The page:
- The Washington Times - Saturday, January 8, 2005

Washington state Republicans yesterday filed a lawsuit calling for a revote in the tight 2004 gubernatorial contest that saw Democrat Christine Gregoire top Republican Dino Rossi after two recounts by 129 votes.

“Most Washingtonians don’t believe this has been a valid election,” said Mr. Rossi, who filed the Election Contest Petition along with the state Republican Party in Chelan County Superior Court.

“They want a revote to make sure our state has a legitimate governor,” he said. “We’ve gathered strong evidence that shows many of the votes in this election were improperly cast. I believe a revote is the only good solution.”

Republicans pointed to what they described as widespread voting irregularities in King County, a Democratic stronghold, that included votes cast by dead people and convicted felons, illegal provisional ballots, and thousands more votes than registered voters.

“We’ve seen debilitating, fatal mistakes, and we believe that a judge needs to set the results aside and order a new election,” state Republican party chairman Chris Vance said.

But Mrs. Gregoire yesterday again rejected Republican calls for a new election, insisting that any discrepancies could be attributed to normal human error and, what’s more, wouldn’t change the final election result.

“Every day, it’s a new issue that has been raised,” said Mrs. Gregoire, the three-term state attorney general. “I have yet to see any proof of any illegality on behalf of election officials. They have operated in a consummately professional way. I see no intent on their part to defraud the voters of the state of Washington.”

The postelection fracas, complete with the specter of voters rising from the grave, has stunned those who associate such Election Day shenanigans with the machine-style politics of old Chicago, not a good-government state like Washington.

A former state senator, Mr. Rossi won the Election Day count by 261 votes and a second, machine count by 42 votes. A third count, conducted by hand, of the state’s 2.9 million ballots gave Mrs. Gregoire the 129-vote victory.

Republicans immediately cried foul. “He was actually leading in the King County hand recount until they found some new ballots and then decided to accept some questionable ballots,” Rossi spokeswoman Mary Lane said.

Democrats called the lawsuit a desperate, last-ditch attempt to keep Mr. Rossi’s candidacy alive. They said there was no precedent for an election revote, insisting that local election officials had followed proper procedures throughout the recount process.

“This is a PR campaign by the GOP. They’re throwing everything they can find and hoping something sticks,” Democratic Party spokeswoman Lisa Cohen said. “First it’s military voters, then it’s provisional ballots, then it’s dead voters.”

Republicans are pursuing a report yesterday in the Seattle Post-Intelligencer that at least eight persons who died months before the Nov. 2 election cast ballots in King County. Among those was a 51-year-old Seattle woman, Mary Coffey, who died two weeks before absentee ballots were mailed.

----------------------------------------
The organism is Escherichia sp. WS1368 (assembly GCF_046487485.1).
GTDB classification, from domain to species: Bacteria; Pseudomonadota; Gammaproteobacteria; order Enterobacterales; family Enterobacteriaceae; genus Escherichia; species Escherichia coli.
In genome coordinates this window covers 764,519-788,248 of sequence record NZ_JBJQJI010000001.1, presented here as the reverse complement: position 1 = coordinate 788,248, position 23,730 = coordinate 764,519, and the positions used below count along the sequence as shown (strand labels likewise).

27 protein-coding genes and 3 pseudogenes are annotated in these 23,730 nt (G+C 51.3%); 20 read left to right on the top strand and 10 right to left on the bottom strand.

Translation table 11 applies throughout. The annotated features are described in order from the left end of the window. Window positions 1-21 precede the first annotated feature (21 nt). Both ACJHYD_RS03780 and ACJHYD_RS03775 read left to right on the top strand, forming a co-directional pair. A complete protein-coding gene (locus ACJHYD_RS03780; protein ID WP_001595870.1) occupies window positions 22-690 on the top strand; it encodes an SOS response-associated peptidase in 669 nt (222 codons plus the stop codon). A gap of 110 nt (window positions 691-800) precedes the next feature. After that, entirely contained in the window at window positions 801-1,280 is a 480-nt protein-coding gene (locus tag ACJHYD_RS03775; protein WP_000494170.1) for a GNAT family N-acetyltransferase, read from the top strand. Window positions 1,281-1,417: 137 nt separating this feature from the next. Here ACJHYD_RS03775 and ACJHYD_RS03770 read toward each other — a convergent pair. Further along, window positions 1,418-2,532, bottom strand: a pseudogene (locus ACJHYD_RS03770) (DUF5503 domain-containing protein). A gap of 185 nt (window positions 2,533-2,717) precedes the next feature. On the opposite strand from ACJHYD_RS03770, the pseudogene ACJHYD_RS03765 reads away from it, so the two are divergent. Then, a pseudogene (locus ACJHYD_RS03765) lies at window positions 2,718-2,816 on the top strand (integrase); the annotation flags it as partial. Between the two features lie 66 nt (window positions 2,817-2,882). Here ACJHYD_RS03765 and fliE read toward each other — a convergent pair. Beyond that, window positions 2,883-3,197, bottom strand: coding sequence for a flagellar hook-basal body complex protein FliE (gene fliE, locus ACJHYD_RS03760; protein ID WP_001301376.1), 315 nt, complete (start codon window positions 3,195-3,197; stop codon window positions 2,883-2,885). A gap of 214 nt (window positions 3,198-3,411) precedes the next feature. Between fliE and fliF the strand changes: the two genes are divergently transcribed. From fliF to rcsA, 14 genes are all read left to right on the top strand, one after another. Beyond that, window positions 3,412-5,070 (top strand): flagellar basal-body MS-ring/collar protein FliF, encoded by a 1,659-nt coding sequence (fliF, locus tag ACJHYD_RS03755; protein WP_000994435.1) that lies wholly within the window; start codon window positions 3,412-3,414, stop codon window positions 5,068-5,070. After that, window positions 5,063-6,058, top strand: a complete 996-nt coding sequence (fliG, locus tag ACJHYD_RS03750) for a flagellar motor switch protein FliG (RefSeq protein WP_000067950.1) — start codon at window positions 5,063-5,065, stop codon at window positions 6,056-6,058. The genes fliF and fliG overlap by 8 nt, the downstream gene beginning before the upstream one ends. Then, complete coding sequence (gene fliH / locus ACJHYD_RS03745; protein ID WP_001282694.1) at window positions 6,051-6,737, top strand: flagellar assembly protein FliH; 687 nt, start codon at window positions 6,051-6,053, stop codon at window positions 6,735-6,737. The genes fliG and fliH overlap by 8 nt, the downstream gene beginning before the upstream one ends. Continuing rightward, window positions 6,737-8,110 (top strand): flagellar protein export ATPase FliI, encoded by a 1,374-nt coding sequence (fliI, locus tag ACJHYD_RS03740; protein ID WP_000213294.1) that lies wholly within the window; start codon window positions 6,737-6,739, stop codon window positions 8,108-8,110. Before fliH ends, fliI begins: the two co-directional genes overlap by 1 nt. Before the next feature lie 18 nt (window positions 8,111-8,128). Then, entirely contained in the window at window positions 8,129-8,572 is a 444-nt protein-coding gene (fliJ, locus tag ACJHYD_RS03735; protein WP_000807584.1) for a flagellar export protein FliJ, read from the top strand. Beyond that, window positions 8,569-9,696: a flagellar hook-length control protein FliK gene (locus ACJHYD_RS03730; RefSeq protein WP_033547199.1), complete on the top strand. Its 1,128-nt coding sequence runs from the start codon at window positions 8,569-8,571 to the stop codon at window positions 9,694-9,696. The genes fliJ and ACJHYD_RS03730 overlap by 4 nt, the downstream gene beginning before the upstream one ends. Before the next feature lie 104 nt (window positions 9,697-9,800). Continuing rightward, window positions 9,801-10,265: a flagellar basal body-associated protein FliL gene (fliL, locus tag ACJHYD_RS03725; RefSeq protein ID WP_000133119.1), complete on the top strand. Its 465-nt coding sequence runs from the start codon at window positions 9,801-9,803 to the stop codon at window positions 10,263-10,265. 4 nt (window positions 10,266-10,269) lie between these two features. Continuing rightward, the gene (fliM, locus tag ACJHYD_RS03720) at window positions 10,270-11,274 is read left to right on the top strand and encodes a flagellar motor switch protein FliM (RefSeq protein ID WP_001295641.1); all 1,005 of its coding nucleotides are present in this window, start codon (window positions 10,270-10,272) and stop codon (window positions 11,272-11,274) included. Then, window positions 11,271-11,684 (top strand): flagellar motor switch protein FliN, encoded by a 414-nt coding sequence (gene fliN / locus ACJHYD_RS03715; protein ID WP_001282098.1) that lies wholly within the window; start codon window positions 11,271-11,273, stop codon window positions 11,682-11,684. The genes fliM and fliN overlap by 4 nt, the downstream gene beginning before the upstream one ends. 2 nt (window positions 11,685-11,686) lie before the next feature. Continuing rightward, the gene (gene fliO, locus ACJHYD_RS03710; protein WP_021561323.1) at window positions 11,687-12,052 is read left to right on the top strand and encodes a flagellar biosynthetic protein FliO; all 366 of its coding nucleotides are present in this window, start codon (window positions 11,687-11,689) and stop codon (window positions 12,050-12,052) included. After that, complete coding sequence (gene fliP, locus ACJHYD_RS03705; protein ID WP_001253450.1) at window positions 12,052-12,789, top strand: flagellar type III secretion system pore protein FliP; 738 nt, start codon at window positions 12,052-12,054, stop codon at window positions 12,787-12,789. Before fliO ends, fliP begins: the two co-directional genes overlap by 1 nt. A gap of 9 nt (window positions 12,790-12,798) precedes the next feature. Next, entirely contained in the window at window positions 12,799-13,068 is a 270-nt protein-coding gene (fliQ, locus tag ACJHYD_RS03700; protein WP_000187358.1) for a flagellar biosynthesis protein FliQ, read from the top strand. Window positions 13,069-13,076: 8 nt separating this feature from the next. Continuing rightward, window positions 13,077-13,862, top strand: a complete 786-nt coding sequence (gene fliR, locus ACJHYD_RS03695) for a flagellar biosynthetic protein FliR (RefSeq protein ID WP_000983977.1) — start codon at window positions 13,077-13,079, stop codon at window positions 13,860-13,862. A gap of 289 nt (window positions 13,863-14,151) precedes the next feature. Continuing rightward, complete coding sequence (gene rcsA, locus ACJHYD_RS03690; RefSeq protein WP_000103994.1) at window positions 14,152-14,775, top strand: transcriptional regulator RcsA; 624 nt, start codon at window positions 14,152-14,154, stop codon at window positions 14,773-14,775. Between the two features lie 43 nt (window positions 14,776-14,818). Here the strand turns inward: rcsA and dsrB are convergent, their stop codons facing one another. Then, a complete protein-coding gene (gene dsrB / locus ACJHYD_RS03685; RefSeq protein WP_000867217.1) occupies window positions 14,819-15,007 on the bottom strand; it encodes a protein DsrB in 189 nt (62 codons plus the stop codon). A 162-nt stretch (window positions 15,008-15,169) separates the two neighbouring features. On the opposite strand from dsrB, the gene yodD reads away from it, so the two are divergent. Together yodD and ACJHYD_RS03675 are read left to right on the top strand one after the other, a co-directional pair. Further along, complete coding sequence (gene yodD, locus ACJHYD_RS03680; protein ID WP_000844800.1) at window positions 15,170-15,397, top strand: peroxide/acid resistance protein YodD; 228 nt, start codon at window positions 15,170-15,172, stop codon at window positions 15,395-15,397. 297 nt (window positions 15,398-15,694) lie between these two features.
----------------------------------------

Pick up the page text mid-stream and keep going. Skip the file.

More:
“I don’t see how she could have voted. It doesn’t make sense. There has to be some kind of error that happened,” her husband, Michael Coffey, told the Post-Intelligencer.

In some cases, the voters may have died after submitting absentee ballots, which were sent out in mid-September, King County election officials said.

Democrats argued there weren’t enough dead voters to swing the election. “They’re talking about, what, six people? And some of those voted for the Republican candidate,” said Miss Cohen. “Six votes is not going to decide the election.”

On Wednesday, Republicans said that hundreds of King County provisional ballots may have been incorrectly counted. They cited the statements by election workers who said that an unknown number of voters fed their provisional ballots into the voter-tabulating machines, instead of turning them in to polling officials.

Provisional ballots are given to those who want to vote, but whose names aren’t listed on the registration rolls at a particular precinct. Those people were allowed to vote, but asked to place their ballots in an envelope so that they may be checked later.

Another discrepancy lies in the King County vote total, where about 3,500 more votes were cast than there are registered voters. Election officials had pared the number down to 1,200 yesterday after reviewing registration documents, but Republicans noted that the figure was still high enough to reverse the outcome.

“[Mrs. Gregoire] wants to sweep us under the carpet and hold on to what she’s got,” said Miss Lane. “The fact is, there are many more improperly cast ballots than her margin of victory.”

Mrs. Gregoire is scheduled to be certified by the Democratic-majority Legislature Wednesday, although Republican legislators plan to push to have her inauguration postponed until the legal challenge is decided.

“At this point, there’s such a cloud over this election that the only way we can restore the public trust is with a new election,” Miss Lane said.

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